Every failure provides information. It provides time to failure, stress strength relationship, process stability and design margin types of information. In every case. Even failures directly related to human error.
A hardware intermittent failure observed by a firmware engineer should not be dismissed. Rather recorded, explored and examined.
A single intermittent failure, or glitch, may indicate nothing other than just a totally random glitch, or a design error that degrades over time causing 50% of units to fail in first three months.
For complex systems with the expectation of high reliability every failure seen during the prototype phase provides essential information if examined.
Statistics of single failure
Every failure has meaning. If you have 100 prototypes and one fails, that indicates a 1% defect rate. If we only have 10 prototypes, that one failure may indicate a 10% failure rate. And with two prototypes, a 50% failure rate. Sure, more prototypes would be nice along with the budget and time to thoroughly test each prototype.
That often doesn’t happen.
And, even with one prototype, we have failures. We learn something about the design or manufacturing process. The team adjusts and expects to minimize or eliminate the failure mechanism.
Without more samples or failures a single failure may indicate a very rare event or very common event. Detailed failure analysis will help understand the potential and the root cause, and we should know the expected failure rates before going to production.
Thus, every failure, even ones that are easy to explain away require investigation.
Here is another way to look at failures on limited prototypes. The chance that a rare or isolated event causes a failure is very rare. To have a reasonable chance to find a 1% defect rate we need to evaluate over 100 samples. So if only testing 10 samples, it is very likely that failure experiences will occur in 10% or more of the production units.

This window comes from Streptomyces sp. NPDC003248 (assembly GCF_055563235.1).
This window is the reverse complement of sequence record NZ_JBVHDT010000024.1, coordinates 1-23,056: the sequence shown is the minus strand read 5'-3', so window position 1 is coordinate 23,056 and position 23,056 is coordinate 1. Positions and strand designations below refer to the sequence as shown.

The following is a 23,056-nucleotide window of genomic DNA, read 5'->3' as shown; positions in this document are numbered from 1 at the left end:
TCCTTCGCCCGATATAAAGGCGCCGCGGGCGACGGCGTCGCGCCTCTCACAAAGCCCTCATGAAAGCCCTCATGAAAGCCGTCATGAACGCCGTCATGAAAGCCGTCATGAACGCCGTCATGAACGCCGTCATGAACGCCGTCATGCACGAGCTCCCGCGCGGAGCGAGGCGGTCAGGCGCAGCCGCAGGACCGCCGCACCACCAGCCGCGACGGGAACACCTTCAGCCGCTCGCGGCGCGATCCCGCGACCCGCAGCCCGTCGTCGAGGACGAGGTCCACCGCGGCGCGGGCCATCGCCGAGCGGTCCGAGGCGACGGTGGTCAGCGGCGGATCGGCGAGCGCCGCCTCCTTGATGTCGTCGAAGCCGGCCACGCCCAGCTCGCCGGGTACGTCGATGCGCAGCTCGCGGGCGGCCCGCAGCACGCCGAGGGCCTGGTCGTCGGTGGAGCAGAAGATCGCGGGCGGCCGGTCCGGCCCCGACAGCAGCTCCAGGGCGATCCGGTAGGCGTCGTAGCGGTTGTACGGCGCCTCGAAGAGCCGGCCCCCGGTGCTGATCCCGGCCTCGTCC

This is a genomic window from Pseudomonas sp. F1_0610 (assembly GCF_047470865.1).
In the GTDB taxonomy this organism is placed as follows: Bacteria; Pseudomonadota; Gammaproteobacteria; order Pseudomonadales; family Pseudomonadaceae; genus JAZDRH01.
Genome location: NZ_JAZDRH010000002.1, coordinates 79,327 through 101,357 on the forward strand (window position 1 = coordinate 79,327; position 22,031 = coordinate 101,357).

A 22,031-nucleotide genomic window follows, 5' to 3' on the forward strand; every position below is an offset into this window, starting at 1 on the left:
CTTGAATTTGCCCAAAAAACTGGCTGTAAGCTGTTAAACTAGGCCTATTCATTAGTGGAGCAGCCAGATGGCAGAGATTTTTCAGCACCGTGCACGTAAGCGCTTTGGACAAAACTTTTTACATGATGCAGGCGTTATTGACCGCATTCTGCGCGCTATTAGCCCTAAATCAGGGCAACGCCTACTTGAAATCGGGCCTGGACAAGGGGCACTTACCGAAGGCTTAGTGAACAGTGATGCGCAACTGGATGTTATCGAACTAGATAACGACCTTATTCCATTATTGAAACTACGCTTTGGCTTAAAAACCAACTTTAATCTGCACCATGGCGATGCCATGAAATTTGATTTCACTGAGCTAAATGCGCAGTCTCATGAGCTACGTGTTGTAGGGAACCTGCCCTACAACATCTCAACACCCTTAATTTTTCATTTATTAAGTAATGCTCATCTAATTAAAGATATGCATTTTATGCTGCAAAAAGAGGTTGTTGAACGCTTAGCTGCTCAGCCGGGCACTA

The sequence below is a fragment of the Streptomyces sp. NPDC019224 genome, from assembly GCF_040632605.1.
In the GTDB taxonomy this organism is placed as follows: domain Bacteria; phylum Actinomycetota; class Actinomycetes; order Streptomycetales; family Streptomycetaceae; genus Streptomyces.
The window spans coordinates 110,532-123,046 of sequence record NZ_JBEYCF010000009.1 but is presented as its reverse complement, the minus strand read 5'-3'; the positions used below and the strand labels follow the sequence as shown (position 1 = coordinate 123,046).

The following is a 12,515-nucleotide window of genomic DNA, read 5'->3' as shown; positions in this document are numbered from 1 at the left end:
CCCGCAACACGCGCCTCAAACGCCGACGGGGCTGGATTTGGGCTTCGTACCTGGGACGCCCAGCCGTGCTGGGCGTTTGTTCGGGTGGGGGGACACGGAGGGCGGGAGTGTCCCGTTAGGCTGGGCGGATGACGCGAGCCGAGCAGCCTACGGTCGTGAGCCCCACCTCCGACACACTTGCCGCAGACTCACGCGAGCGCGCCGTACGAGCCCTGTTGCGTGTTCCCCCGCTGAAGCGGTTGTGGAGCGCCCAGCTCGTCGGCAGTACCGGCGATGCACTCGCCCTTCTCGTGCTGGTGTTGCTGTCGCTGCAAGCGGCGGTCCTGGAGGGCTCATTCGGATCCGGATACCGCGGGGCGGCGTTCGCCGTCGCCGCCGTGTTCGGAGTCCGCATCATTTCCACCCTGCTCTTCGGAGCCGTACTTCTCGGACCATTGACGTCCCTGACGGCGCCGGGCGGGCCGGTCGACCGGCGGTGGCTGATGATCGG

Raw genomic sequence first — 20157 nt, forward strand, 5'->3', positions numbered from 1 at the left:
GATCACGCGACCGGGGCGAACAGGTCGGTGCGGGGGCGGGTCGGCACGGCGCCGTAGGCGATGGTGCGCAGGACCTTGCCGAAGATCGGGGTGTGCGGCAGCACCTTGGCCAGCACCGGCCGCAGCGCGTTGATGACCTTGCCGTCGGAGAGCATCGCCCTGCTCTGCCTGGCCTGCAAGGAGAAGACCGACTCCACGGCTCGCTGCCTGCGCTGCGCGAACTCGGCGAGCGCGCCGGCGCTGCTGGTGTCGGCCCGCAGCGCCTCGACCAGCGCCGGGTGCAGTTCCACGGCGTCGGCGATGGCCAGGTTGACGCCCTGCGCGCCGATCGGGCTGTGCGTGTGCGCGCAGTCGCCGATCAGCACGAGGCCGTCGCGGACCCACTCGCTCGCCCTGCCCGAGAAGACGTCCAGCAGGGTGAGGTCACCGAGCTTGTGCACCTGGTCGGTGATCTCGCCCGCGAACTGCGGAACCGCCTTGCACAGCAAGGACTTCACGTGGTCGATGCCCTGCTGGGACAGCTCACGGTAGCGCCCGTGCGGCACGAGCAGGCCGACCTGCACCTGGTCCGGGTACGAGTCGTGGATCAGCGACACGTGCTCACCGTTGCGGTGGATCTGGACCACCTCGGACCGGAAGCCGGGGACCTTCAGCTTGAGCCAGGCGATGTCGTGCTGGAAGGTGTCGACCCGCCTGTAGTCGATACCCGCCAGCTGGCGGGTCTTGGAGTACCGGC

Do not ignore any failure during the prototype phase especially when hampered with very few prototypes to find the failures.
Indication of Variability
A single failure in a complex system indicates that something is not right somewhere in the design or manufacturing process.
It is difficult to know from a single failure is it indicates a nominal behavior, a rare event, or something in-between. We also may not know if the issue is with the nominal performance centering or with the process variability.
Two failures with the same component involved provide information on the nature of the problem.
The difference between the two item’s dimensions or performance is the range of the expected variation. Two values that are both below or above the specification indicates a very likely need to adjust the process to center the performance within the specification.
Two failures also indicate this was clearly not a one-time event.
Three or more failures
Three or more failures of an item allow us to calculate the standard deviation of the expected spread of the item dimension or performance.
Of course the more measurements we have available of items that lead to failure and are within specification the better. One tactic is to focus on gathering information of those items that have led a to failure, to gauge the nature and magnitude of the issue.
Indication of Importance
If a failure occurs and shuts down a system or device for a customer, that failure is important. A single failure of a prototype is likewise important — because it is a clear way to avoid failures that a customer may experience.
A prototype failure indicates the design margin or stress-strength relationship is not adequate. Of the one thousand parts in the system, this one failed. It marks that failed item as important. It may not be the only important part related to product reliability and may not even have been suspected as being important, yet it is on the important list now.
Every failure should bring attention to the item that failed, the root cause of the failure and specific ongoing steps to avoid the failures going forward.
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